Yes, you can't beat a good, dark hum.

And last but not least the Dutch have arrived, with Lords of Metal giving the demo 68/100 with the following comments:

"Eismond is an Austrian ambient black metal outfit and this 'Behind The Moon We Are Looking Into The Distance' is their first record. Only four tracks are present, but they last a total of 67 minutes. They posses a very spacey sound often reminiscent of Pink Floyd, and this one of the rare occasional albums of which I like the ambient part better than the black metal ones. The latter are rather standard slow depressive black metal, but the astral ambient elements really have a nice soothing touch. The songs may be in need for some downsizing and more dynamics, but overall the album succeeds in its intentions. Still this is only for dark ambient black metal fanatics, a limited target group indeed."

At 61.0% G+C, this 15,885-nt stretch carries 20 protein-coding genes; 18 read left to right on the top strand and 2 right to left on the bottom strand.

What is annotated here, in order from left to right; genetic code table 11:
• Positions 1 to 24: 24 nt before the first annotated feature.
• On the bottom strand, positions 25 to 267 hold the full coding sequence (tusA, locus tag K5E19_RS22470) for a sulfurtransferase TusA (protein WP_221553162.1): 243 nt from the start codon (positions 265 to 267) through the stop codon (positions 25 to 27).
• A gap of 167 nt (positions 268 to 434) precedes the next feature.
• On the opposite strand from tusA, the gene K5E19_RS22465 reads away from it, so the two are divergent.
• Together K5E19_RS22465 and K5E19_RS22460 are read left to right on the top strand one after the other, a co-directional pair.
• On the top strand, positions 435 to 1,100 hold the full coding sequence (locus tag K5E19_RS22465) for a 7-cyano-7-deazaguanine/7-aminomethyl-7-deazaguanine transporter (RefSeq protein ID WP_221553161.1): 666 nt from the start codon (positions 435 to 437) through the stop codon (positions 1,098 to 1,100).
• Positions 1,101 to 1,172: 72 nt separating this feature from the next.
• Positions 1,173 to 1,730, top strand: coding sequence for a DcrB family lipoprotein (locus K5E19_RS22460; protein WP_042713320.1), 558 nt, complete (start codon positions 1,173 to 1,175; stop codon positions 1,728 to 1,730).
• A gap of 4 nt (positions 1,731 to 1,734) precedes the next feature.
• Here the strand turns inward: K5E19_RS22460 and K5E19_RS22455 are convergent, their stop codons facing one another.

A veritable outpouring of support for this demo, it has to be said.

The mention of Pink Floyd in that last review is actually quite interesting as the same thought fleetingly passed through Nazgul's tiny mind during a recent listen to the demo.  There is some excellent sparse guitar work throughout the tracks, but particularly on 'Trying Not To Breathe', and it gives an added element to the sound to bolster the otherworldliness of the synthesisers.  Who knows, maybe Hugin will go down a progressive-rock route later in his storied career...?!